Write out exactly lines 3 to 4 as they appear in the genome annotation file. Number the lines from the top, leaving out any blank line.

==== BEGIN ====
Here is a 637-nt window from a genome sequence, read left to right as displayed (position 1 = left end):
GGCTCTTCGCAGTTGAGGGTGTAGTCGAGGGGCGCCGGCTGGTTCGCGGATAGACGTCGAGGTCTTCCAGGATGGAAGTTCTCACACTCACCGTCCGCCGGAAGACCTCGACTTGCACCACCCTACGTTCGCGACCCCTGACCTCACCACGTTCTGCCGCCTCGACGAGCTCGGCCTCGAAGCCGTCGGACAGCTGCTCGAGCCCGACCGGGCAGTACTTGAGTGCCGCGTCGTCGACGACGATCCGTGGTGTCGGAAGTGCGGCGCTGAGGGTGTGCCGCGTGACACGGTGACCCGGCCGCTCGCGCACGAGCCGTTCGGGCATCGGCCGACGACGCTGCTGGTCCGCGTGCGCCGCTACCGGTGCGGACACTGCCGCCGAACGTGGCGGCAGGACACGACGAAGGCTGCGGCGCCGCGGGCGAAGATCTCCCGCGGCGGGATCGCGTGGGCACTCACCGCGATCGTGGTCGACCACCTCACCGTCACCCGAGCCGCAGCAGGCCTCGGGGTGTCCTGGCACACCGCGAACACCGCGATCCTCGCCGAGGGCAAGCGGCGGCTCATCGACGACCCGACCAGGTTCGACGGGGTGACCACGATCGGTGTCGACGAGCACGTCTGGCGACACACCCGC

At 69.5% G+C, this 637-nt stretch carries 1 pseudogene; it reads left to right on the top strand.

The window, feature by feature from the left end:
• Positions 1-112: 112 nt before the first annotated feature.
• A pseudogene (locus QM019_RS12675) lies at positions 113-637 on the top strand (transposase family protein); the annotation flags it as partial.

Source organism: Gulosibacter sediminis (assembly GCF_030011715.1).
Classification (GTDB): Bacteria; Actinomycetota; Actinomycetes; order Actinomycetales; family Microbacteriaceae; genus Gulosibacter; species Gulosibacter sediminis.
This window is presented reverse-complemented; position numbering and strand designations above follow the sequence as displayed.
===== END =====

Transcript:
At 69.5% G+C, this 637-nt stretch carries 1 pseudogene; it reads left to right on the top strand.

The window, feature by feature from the left end: